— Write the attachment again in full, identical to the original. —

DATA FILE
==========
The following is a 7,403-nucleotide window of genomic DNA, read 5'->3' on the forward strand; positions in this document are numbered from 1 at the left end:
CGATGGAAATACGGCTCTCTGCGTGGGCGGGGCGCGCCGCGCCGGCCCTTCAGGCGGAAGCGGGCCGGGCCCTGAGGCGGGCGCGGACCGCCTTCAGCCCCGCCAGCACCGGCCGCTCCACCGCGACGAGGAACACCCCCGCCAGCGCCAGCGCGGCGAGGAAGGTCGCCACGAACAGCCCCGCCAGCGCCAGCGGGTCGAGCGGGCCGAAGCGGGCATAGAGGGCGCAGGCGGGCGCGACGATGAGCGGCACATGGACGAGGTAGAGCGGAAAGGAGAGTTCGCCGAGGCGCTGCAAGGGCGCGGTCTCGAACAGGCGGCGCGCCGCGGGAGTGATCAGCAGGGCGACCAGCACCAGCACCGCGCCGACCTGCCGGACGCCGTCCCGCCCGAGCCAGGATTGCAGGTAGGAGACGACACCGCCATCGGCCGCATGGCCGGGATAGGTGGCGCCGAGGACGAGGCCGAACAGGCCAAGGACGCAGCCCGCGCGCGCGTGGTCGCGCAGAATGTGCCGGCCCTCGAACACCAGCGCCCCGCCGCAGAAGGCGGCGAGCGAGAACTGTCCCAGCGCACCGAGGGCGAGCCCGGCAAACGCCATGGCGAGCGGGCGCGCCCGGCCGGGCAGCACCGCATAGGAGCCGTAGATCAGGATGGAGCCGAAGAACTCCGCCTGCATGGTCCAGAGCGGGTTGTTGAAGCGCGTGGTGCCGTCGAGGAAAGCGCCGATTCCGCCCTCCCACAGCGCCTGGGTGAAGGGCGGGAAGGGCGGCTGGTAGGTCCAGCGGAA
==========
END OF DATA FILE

The following is a 7,403-nucleotide window of genomic DNA, read 5'->3' on the forward strand; positions in this document are numbered from 1 at the left end:
CGATGGAAATACGGCTCTCTGCGTGGGCGGGGCGCGCCGCGCCGGCCCTTCAGGCGGAAGCGGGCCGGGCCCTGAGGCGGGCGCGGACCGCCTTCAGCCCCGCCAGCACCGGCCGCTCCACCGCGACGAGGAACACCCCCGCCAGCGCCAGCGCGGCGAGGAAGGTCGCCACGAACAGCCCCGCCAGCGCCAGCGGGTCGAGCGGGCCGAAGCGGGCATAGAGGGCGCAGGCGGGCGCGACGATGAGCGGCACATGGACGAGGTAGAGCGGAAAGGAGAGTTCGCCGAGGCGCTGCAAGGGCGCGGTCTCGAACAGGCGGCGCGCCGCGGGAGTGATCAGCAGGGCGACCAGCACCAGCACCGCGCCGACCTGCCGGACGCCGTCCCGCCCGAGCCAGGATTGCAGGTAGGAGACGACACCGCCATCGGCCGCATGGCCGGGATAGGTGGCGCCGAGGACGAGGCCGAACAGGCCAAGGACGCAGCCCGCGCGCGCGTGGTCGCGCAGAATGTGCCGGCCCTCGAACACCAGCGCCCCGCCGCAGAAGGCGGCGAGCGAGAACTGTCCCAGCGCACCGAGGGCGAGCCCGGCAAACGCCATGGCGAGCGGGCGCGCCCGGCCGGGCAGCACCGCATAGGAGCCGTAGATCAGGATGGAGCCGAAGAACTCCGCCTGCATGGTCCAGAGCGGGTTGTTGAAGCGCGTGGTGCCGTCGAGGAAAGCGCCGATTCCGCCCTCCCACAGCGCCTGGGTGAAGGGCGGGAAGGGCGGCTGGTAGGTCCAGCGGAA